# Vacuum in Qft

1. Feb 26, 2007

### alphaone

I recently studied supersymmetry breaking and read there that for Supersymmetry breaking we have the energy of the vacuum state >0. However what I do not really see is why such a vacuum would not break Poincare invariance as well as the energy is part of the momentum 4-vector and so transforms non-trivially under Poincare transformations.

2. Feb 27, 2007

### strangerep

What's to stop the vacuum state being both a Lorentz scalar, and an
energy eigenvector with non-zero eigenvalue?

3. Feb 28, 2007

### alphaone

Well I was wondering if the vacuum is an energy eigenvector with non zero eigenvalue then as always the energy of this state changes according to the fundamental representation, as the the 4-momentum operator changes according to it. But then it seems to me that the state is not a Lorentz scalar anymore as the eigenvalue is frame-dependent(we multiply the energy by a gamma factor when boosting, which would have no effect if the energy was 0). I am not even sure whether I am not even able to boost to another frame in which another state would have a smaller energy eigenvalue(meaning that it was not the vacuum in this frame)! However I might be wrong so please correct me if this argument id flaud.

4. Jul 10, 2007

### meopemuk

I think your reasoning is correct. If there is a reference frame in which energy E is non-zero and momentum is (supposedly) zero, then by boosting this state to various moving reference frames you'll obtain states with arbitrary momenta and energies E' greater than E. In relativistic QM this set of states is normally attributed to a particle with mass m = E/c^2. The unique vacuum state is normally associated with p=0, E=0.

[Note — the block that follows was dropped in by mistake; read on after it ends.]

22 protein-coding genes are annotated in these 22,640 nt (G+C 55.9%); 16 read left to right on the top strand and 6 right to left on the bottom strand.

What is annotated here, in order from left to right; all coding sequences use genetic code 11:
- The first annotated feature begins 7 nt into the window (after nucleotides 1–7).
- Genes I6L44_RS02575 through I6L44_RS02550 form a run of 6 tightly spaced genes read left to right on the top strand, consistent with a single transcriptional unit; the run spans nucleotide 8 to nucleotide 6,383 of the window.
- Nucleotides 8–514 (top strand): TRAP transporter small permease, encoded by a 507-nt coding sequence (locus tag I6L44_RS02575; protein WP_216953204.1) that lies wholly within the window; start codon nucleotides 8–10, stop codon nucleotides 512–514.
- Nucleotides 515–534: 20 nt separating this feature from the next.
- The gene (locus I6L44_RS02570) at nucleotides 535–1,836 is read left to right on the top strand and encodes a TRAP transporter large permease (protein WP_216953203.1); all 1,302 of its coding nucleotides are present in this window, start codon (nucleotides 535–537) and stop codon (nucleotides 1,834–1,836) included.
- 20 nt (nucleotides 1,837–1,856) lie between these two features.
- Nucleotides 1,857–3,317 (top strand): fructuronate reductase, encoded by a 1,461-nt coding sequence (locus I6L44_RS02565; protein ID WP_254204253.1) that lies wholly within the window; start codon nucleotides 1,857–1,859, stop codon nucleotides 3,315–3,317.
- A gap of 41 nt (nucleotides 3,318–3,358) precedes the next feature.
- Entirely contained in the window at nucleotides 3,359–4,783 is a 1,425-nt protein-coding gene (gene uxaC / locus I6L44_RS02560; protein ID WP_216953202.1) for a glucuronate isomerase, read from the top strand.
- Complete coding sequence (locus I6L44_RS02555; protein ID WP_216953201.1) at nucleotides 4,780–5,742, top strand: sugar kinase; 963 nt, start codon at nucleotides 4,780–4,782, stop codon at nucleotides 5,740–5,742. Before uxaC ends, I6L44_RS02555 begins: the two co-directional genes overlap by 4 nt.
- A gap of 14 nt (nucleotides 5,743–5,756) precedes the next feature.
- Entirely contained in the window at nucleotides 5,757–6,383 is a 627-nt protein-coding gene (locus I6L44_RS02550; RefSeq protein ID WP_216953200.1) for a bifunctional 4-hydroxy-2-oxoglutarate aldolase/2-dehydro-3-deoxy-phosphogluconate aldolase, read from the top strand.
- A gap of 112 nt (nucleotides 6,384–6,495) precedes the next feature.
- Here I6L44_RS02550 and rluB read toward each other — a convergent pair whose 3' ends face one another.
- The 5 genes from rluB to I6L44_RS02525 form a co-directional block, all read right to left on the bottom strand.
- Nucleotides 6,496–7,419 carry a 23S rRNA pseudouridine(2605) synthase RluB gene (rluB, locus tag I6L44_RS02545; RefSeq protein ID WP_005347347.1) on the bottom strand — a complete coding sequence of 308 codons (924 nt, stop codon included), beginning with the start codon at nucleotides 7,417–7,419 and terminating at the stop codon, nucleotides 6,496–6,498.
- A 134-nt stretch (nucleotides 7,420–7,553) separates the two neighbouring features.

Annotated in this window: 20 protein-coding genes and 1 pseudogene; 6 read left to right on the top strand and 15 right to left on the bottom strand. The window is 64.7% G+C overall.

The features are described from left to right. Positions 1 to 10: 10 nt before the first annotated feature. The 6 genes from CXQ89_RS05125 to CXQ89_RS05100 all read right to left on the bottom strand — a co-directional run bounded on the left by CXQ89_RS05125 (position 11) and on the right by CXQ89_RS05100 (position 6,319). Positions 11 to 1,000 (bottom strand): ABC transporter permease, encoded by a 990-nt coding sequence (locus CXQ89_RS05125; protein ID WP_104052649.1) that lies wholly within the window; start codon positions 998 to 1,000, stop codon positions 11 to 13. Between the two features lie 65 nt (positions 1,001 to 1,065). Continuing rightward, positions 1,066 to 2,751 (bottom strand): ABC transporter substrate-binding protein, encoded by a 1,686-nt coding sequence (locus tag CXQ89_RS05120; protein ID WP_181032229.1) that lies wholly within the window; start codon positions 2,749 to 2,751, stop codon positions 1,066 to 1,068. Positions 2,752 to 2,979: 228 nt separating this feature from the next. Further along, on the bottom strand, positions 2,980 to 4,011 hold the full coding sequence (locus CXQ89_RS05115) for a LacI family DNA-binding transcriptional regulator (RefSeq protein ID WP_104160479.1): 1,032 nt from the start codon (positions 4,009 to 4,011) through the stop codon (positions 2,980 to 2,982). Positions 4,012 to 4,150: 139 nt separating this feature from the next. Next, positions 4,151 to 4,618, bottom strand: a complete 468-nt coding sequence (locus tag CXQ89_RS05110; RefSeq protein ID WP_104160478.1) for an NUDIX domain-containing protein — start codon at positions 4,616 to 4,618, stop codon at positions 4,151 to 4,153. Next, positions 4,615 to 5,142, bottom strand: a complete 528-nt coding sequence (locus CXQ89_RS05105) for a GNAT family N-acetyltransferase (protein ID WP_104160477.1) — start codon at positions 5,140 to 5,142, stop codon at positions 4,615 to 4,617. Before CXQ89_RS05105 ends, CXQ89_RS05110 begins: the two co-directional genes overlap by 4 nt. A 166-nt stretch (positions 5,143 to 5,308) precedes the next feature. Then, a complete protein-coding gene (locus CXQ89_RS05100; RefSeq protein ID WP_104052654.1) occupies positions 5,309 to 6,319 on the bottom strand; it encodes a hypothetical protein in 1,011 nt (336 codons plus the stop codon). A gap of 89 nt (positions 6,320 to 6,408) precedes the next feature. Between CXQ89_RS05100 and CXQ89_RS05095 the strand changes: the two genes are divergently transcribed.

5. Jul 10, 2007

### smallphi

The 'vacuum' state is usually manually set to energy=0 by normal ordering. If you don't do normal ordering of the operators, you get infinity.

6. Jul 15, 2007

### kharranger

I believe you can think of the vacuum in this case as carrying a projective representation of the Lorentz group. The state is a not part of a 4-vector, but it is not invariant under a lorentz transformation; it changes by a phase. In building perturbation theory about this state you would in effect remove this phase by defining all energies relative to the ground state.

7. Jul 15, 2007

### meopemuk

All representations of the Poincare group (= Lorentz group plus translations) that are relevant to physics are projective representations. There is a theorem (due to Bargmann, if I remember correctly) that projective representations of the Poincare group are equivalent to ordinary unitary representations. Another theorem (Wigner, 1939) provides a classification of the simplest (irreducible) unitary representations of the Poincare group. There are representations of three types (if we ignore spin), that can be classified according to allowed values of momentum p, energy E and mass m connected to each other by the usual relativistic formula

$$m = \frac{1}{c^2} \sqrt{E^2 - \mathbf{p}^2 c^2}$$

These three types are normally associated with massive particles, massless particles, and vacuum:

massive particles: $\mathbf{p} \in R^3; \ E > 0; \ m > 0$
massless particles: $\mathbf{p} \in R^3; \ E > 0; \ m = 0$
vacuum: $\mathbf{p} = 0; \ E = 0; \ m = 0$

So, if the condition says explicitly that $E \neq 0$, I don't see how it can be a vacuum in the usual sense.

8. Jul 16, 2007

### Haelfix

Be careful, Supersymmetry is a space-time symmetry (it bypasses the Coleman Mandula theorem), so the relevant group is the Super Poincare group.

In fact with global supersymmetry you have identically zero canonical vacuum energy, given by the antibracket of the supercharges. However, SuSy must be broken at some scale. So instead we redo the calculation and parametrize our ignorance on the breaking mechanism (hence the degrees of freedom go up roughly by 100 in the mSSm). In some of the more popular ways of SuSy breaking (say in the context of SUGRA), you are left with the vacuum as a difference of two terms: The Kahler potential and a scalar field.

This is the cosmological constant problem. These two terms must delicately cancel to unbelievably precise accuracy, through some finetuning of 64 orders of magnitude worth (depending on how you count and as given by current experimental bounds) away from their natural values.

Last edited: Jul 16, 2007